Page last updated at 10:59 GMT, Monday, 15 March 2010

UK Foreign Secretary David Miliband in China for talks

David Miliband
Mr Miliband inaugurated the British pavilion at the Shanghai Expo

The UK Foreign Secretary David Miliband has called on China to build an economy which is not only more efficient but also more stable and just.

Mr Miliband, who is in China to hold discussions with the country's political leaders, made the appeal in a speech to a think tank in Shanghai.

He said the two countries' relationship had difficulties but they wanted to be partners, not competitors.

He added: "Our future and China's future are linked together."

Mr Miliband also inaugurated the British pavilion at the Shanghai Expo.

Britain and China have disagreed over issues including climate change, Iran's nuclear programme and executed British citizen Akmal Shaikh.

Protectionism

In his speech, Mr Miliband highlighted the importance of workers' rights, property rights and free access to information.

The BBC's Chris Hogg in Shanghai said Mr Miliband was also trying to promote the idea that China's growing middle class offered an opportunity for British business, but acknowledged hurdles needed to be overcome.

Mature relationships don't depend on being in agreement all the time
David Miliband

He said Mr Miliband singled out the risk of protectionism as a barrier to greater prosperity for both countries.

During his visit, Mr Miliband will seek to persuade China to drop its opposition to a fourth round of sanctions against Iran over its uranium enrichment programme.

The US, France, the UK, Russia, China and Germany, otherwise known as the "P5 +1", are currently discussing the possibility of sanctions.

Iran insists its enrichment programme is for civilian use, but there are concerns it is trying to develop a nuclear bomb.

Late last year, relations were strained between China and Britain when China ignored personal appeals from British Prime Minister Gordon Brown not to execute 53-year-old Briton Akmal Shaikh for drug smuggling.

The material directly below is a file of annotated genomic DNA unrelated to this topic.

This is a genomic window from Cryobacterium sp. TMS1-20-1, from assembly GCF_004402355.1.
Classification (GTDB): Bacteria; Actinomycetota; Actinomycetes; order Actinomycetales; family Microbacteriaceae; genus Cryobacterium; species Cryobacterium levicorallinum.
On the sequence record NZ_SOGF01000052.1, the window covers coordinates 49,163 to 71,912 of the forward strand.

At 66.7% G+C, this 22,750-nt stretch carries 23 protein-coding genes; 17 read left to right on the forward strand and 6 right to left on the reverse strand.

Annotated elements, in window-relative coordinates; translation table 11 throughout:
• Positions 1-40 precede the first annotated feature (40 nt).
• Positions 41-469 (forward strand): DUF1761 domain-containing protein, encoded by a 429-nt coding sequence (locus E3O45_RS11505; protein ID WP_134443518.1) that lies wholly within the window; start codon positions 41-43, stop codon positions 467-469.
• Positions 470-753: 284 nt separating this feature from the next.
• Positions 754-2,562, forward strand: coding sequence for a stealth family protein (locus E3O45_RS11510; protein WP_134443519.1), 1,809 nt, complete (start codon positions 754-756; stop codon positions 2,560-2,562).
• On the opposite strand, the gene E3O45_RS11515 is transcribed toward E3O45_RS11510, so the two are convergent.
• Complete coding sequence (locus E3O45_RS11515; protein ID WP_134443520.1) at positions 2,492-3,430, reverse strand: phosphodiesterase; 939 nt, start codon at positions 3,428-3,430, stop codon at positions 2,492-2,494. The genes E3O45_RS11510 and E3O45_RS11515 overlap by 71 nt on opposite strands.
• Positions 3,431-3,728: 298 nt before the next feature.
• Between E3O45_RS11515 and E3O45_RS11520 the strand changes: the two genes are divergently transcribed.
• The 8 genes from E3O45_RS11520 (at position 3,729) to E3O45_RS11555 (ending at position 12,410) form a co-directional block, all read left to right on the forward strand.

Mr Shaikh's family had claimed that he was mentally ill.

Political plot

UK Foreign Secretary David Miliband in China
Mr Miliband will argue for a fourth round of sanctions against Iran

There has also been a dispute over claims that China "hijacked" efforts to reach an agreement at the climate summit in Copenhagen.

Climate Change Secretary Ed Miliband had accused China of vetoing two agreements on limiting emissions, but Beijing said the accusations were a political plot.

The foreign secretary said China recognised the UK as an important partner, but he acknowledged there were areas of dispute.

He added: "I think China wants to have a relationship where we are able to find areas of common ground, but it's also important that where there are disagreements we don't hide them and that's what it means to be in an effective modern partnership.

"Mature relationships don't depend on being in agreement all the time.

"They actually blossom and prosper when we recognise that there can be differences with dialogue."

Mr Miliband said he would also raise the issue of human rights with senior politicians over the next few days, with no questions being off the agenda.

He will meet his Chinese counterpart Yang Jiechi and Prime Minister Wen Jiabao on Tuesday and deliver a talk at Beijing's Foreign Affairs University.



Print Sponsor


SEE ALSO
Ebadi warning on Iran sanctions
04 Mar 10 |  Middle East
China rejects Iran UN sanctions
06 Jan 10 |  Asia-Pacific

RELATED INTERNET LINKS
The BBC is not responsible for the content of external internet sites

FROM OTHER NEWS SITES
Miami Herald China shows no sign of budging on Iran sanctions - 31 mins ago
Yahoo! UK and Ireland China more concerned about Iran, wary on sanctions - 2 hrs ago
The Scotsman Miliband tries gentle persuasion in China on climate, trade and Iran - 10 hrs ago
CTV.ca Britain's Miliband visits China amid rancor - 23 hrs ago
Bangkok Post British FM in China, Iran likely on agenda - 24 hrs ago


FEATURES, VIEWS, ANALYSIS
Has China's housing bubble burst?
How the world's oldest clove tree defied an empire
Why Royal Ballet principal Sergei Polunin quit

BBC navigation

BBC © 2014 The BBC is not responsible for the content of external sites. Read more.

This page is best viewed in an up-to-date web browser with style sheets (CSS) enabled. While you will be able to view the content of this page in your current browser, you will not be able to get the full visual experience. Please consider upgrading your browser software or enabling style sheets (CSS) if you are able to do so.

Americas Africa Europe Middle East South Asia Asia Pacific